Monday, 17 June 2013

The powerful influence that American involvement the Vietnam War had on the history of popular music

America invented popular music. It was on a Tuesday. The entire history of pop can be traced back to traditional American music at the turn of the 20th Century. However, if you read any learned books of learned history, you could be hard-pressed to guess that this is the case. This is all because of The Beatles, who by a trick of fate were born in Liverpool, England instead of Liverpool, Ohio and therefore were not required to fight in the Vietnam war in the 1960s.

That's right, Britain stole a march on popular music in the decade that proved to be the most pivotal in the history of the genre and has scarcely relinquished its primacy ever since. American musicians could very easily have pushed the limits of their creativity just as far as their British contemporaries but as soon as they got a groove going they were legally obligated to go and rain hot death on the Viet Cong. It's hard to reinvent rock 'n' roll music when the hot breath of the American Senate is continually on the back of your neck, noisily wondering why it is that, instead of going electric, you're not busy killing Charlie.

I am always reminded of this state of affairs when I listen to Friends by The Beach Boys, an album which I love. In the title song, there is a line: "I talked your folks out of making you cut off your hair", which I have always believed must be a veiled reference to the continuing US involvement in the Far Eastern conflict. Indeed, I think it could even refer to the youngest of The Beach Boys' Wilson brothers, Carl.

"We've been friends now for so many years, brb raining ideological death war on innocent Asian families"

Carl Wilson was drafted into the US Army aged 20 in 1967 but applied for deferment on the grounds of conscientious objection. After a lengthy battle through the courts, the US Government agreed that Wilson would not have to fight overseas as long as he performed free concerts for hospitals and prisons in lieu of national service.

Fans of The Beach Boys will know that this was a pivotal year in the history of the group. The year before the band had released their seminal Pet Sounds album and headed into 1967 in a creative summit duel with their great contemporaries The Beatles to see who could redefine the terms of pop music forever first. Of course, we now all know that The Beatles released Sergeant Pepper's Lonely Hearts Club Band in June of that year while The Beach Boys spellbinding and ambitious Smile project collapsed in a fug of mental health problems (Brian Wilson) and in-fighting within the band (Mike Love). They were never really the same force again, especially after the patchy and disappointing Smiley Smile was released that September - a watered down and unfinished collection of what had promised to be the most remarkable songs ever committed to tape.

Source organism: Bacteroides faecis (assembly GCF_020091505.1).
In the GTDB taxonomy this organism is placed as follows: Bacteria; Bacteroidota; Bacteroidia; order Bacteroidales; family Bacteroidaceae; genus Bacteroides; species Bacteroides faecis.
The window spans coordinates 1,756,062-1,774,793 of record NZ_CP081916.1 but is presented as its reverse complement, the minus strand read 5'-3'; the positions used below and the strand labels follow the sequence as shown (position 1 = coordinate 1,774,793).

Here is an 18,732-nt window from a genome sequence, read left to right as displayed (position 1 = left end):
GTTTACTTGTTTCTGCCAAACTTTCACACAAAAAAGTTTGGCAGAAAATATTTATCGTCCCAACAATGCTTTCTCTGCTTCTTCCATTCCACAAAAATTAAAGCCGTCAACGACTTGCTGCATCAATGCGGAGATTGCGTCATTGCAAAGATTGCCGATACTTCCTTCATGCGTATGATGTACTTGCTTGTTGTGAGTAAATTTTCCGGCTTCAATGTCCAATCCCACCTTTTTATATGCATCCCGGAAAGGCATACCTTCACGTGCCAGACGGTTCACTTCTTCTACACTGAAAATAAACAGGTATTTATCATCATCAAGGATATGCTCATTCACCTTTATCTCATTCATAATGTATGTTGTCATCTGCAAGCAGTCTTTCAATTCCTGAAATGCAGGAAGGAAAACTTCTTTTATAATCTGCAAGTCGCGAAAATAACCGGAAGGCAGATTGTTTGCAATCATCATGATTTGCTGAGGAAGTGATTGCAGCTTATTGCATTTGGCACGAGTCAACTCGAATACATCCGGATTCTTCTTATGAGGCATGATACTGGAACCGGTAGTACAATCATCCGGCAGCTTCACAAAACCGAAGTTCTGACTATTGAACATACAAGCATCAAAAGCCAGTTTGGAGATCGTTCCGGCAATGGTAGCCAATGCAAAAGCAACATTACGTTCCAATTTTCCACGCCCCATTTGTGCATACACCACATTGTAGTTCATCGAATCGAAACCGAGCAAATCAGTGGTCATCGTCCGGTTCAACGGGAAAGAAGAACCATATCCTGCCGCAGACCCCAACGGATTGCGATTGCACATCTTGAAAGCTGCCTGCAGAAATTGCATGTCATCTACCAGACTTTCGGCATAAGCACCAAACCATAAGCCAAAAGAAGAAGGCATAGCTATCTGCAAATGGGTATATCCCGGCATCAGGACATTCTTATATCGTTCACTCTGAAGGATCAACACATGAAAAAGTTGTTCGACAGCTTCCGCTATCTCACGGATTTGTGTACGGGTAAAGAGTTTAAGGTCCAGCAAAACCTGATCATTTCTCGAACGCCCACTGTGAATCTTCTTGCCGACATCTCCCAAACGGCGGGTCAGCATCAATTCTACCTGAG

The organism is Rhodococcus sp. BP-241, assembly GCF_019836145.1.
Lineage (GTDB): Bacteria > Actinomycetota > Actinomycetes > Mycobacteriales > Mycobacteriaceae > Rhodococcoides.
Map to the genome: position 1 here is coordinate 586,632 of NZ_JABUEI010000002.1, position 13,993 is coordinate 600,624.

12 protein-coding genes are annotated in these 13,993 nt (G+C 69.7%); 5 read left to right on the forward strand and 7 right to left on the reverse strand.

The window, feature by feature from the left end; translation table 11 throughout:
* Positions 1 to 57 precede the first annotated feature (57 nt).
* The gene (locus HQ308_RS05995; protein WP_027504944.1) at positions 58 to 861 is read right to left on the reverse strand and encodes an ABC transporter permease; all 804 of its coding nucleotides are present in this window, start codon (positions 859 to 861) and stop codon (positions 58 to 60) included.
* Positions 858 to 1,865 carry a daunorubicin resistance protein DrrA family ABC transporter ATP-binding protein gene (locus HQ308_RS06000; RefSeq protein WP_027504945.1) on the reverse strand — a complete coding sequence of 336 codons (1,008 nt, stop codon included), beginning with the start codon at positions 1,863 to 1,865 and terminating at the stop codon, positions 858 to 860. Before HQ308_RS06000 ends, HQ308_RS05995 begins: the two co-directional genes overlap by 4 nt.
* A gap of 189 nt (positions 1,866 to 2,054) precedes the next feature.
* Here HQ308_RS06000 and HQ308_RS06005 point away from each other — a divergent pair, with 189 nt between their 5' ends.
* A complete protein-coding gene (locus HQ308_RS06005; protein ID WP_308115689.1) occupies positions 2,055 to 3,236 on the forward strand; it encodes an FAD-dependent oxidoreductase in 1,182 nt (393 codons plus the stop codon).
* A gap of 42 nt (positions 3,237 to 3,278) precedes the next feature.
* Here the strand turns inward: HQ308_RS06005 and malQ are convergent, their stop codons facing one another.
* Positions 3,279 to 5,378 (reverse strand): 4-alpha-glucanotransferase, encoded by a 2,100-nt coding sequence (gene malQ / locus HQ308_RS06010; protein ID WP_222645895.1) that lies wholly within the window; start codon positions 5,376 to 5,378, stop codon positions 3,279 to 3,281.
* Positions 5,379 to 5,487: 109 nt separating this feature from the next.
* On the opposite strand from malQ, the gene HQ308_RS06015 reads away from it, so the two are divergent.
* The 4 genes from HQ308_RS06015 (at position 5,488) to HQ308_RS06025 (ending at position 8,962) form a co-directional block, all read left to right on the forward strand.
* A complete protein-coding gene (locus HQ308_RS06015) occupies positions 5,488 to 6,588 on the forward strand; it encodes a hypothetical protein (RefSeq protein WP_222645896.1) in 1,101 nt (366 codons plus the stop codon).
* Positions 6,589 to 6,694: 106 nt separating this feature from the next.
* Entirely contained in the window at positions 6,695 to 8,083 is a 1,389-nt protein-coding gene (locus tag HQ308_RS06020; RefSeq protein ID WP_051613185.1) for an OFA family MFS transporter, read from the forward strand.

Having a Sword of Damocles hanging over the continued involvement in the group's activities of one of their number was, of course, by no means the be-all and end-all of what caused the breakdown of the group's position at the absolute vanguard of the pop movement. But there's little doubt in my mind that it would not have helped. Carl Wilson's influence within The Beach Boys was growing rapidly. By 1968 he would be their de facto  leader as big brother Brian drifted off into a world of his own. The idea of this rather gentle soul possibly having to go and destroy world communism was anathema to everyone concerned.

But, and here's the key thing, I can't help but feel that it would actually have been brilliant. For a start, it would have won The Beach Boys a whole new legion of more mature fans and other veterans of foreign wars, flushed with admiration that finally one of these floppy-haired, lily-livered rock 'n' rollers had finally had the balls to stand up to Marx. This could not have served the group badly: their output up to that stage was exceptional enough that any new listener would surely be converted into a fan and, therefore, record sales.

Then there would be the immeasurable impact of Wilson's return to the fold, both from the point of view of publicity but also in terms of his new life experiences informing all sorts of new directions for the band's sound. George Harrison playing sitar with Ravi Shankar would suddenly seem old hat, compared with the sprinkling of genuine Laotian folk music now peppering The Beach Boys albums. Perhaps they could even have roped Lon Nol in on bongos. I can't be the only Beach Boys fan who would absolutely have relished the idea of a now one-legged Carl Wilson, wearing an eyepatch, singing a furious song about the 4 Vietnamese soldiers he bayonetted never solved anything.

Of course, it could just be that they had a friend whose parents wanted them to get a haircut but they talked them out of it.

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